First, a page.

The Fairness Question

The World Leader in Coal Consumption Might Need Our Help.

The most pernicious challenge in reaching a global agreement to reduce greenhouse gas emissions is the question of fairness in allocating access to a limited carbon budget.

If we accept the basic physics, which says that we would be wise to emit only a limited and decreasing amount of carbon pollution into the atmosphere over the next several decades, then the question is how to allocate access to those emissions.

So far, the developed world—led by the United States—has been unwilling to reduce its share of the pie to make way for less developed nations that wish to industrialize and share in our version of the good life.

Developing nations have argued that the industrialized world has enjoyed the benefits of carbon pollution since the Industrial Revolution and, from a climate change perspective at least, it has done so at the expense of the world’s poor. In their view, poor nations have every right to industrialize too.

It’s easy to imagine that if the developed nations refuse to reduce their emissions significantly and share a global carbon budget with their neighbors, then it will be impossible to limit global emissions and global warming.

Sadly, having a good imagination isn’t necessary anymore. The U.S. Energy Information Administration reported last week that China increased its coal consumption for the 12th consecutive year in 2011. China now burns 47 percent of the world’s entire consumption.

In other words, China burns almost as much coal as all other nations combined. China’s growth in coal use, which averaged nine percent per year since 2000, overwhelmed a one percent per year growth rate by the rest of the world. Not surprisingly, American coal producers have a vested interest in China’s growth—U.S. coal exports to China more than doubled from 2011 to 2012.

In many ways, China’s conundrum epitomizes our global challenge. As some Chinese enjoy an energy consuming lifestyle, others want it to. But consider the scale of this simple desire. The U.S. has 313 million citizens, as does China, but China also has over 1000 million more.

Herein lies the problem: Americans tend to define fairness as opening access to our current lifestyle to anyone who is willing to work for it. It’s a noble, free-market principle that rewards personal initiative with success.

But under a limited carbon budget, global access to a lifestyle based on fossil fuel burning spells disaster—a disaster that humanity is racing to manifest year by year.

At this unusual moment in history, perhaps the “fair” alternative would be to lead from the front.

Wealthy developed nations, lead by the wealthiest nation of all—the U.S.—have the resources and the capacity to decarbonize as rapidly as the developing world industrializes, even if we lack the political will.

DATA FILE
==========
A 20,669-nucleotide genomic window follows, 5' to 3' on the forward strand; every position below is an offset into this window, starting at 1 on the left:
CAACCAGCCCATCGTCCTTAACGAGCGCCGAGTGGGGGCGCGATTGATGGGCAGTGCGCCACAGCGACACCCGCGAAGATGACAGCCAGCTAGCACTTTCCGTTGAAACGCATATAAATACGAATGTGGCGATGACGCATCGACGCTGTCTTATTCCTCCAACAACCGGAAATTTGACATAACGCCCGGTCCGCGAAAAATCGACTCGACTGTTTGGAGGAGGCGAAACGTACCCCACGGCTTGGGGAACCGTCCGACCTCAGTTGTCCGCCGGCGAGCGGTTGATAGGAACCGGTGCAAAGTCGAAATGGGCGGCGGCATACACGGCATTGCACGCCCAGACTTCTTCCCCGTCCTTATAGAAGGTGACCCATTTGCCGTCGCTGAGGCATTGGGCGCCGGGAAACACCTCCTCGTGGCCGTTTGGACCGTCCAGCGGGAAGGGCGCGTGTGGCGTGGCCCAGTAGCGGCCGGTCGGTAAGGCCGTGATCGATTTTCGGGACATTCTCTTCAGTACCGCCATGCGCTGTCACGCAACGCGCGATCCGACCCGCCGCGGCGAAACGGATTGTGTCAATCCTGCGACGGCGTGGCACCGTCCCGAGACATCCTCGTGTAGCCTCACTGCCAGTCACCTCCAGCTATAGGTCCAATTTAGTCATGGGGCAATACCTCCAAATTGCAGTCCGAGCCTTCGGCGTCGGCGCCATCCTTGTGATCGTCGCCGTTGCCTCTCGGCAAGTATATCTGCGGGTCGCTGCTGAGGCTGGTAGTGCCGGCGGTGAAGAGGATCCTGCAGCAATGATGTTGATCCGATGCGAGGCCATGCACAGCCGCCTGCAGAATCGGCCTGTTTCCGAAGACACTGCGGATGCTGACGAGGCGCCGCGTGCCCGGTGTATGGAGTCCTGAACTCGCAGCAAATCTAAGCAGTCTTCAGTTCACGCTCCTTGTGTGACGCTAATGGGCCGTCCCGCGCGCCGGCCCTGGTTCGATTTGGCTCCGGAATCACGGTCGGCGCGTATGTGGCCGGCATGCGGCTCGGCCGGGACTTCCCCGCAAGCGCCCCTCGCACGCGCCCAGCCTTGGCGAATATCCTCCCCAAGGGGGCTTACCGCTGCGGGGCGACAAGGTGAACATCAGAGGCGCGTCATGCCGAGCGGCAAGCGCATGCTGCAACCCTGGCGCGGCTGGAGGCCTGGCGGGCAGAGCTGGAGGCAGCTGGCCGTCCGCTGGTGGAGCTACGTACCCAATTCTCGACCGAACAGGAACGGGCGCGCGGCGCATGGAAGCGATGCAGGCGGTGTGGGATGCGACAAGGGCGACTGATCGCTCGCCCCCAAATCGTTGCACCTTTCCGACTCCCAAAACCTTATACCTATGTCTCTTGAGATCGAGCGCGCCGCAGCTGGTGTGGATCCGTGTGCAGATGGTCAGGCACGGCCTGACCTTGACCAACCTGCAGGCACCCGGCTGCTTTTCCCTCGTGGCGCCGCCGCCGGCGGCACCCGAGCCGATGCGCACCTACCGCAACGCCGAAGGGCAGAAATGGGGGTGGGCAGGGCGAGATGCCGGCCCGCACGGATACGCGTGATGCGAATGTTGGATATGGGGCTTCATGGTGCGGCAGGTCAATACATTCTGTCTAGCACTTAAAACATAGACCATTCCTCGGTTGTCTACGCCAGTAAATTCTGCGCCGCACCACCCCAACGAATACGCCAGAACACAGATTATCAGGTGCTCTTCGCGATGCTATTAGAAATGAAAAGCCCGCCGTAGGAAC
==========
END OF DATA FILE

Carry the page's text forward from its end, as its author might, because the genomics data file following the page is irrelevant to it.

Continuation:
Moreover, we have the capacity to sell or share our innovations with developing nations in order to preserve a global climate that will allow everyone, including ourselves, to thrive.

Those who think such generosity flies in the face of freedom and competitive market economics can look at the Marshall Plan for a successful historical precedent. After the Second World War, the U.S. helped rebuild the industrial economies of Europe and Japan, and America continued to prosper.

What’s the alternative? We cannot possibly prevent developing countries from industrializing, nor can we force them to innovate around the fossil fuels that we continue to rely on. We don’t have that kind of leverage, nor the moral authority to make such demands.

Instead, we can accept and meet the challenge that China, India and other developing nations present to the fundamental physics of the climate threat.

We can accept that our position as leaders carries an obligation to lead. We can accept that we must reexamine our ideas about fairness in this unusual moment.

Demanding that other nations give up on development is as unrealistic as it is insensitive to our most basic ethics. Every major religion has a version of the Golden Rule, which compels us to treat our neighbors as we would treat ourselves.

Would we accept being held back?

America is the most prosperous and technologically advanced nation the world has ever known. If any nation can decarbonize rapidly and export the knowhow to the rest of the world, we are that nation.

Simple math tells us this task is in our best interest. Simple ethics tells us it’s our turn. We’d best get after it.

PHOTO CREDIT: Photo courtesy of LHOON via creative commons license.

About the Author

Tom is founder and CEO of Bowman Change, Inc., a consultancy dedicated to helping organizations reap the benefits of working with purpose—making social issues and environmental change central to their missions.
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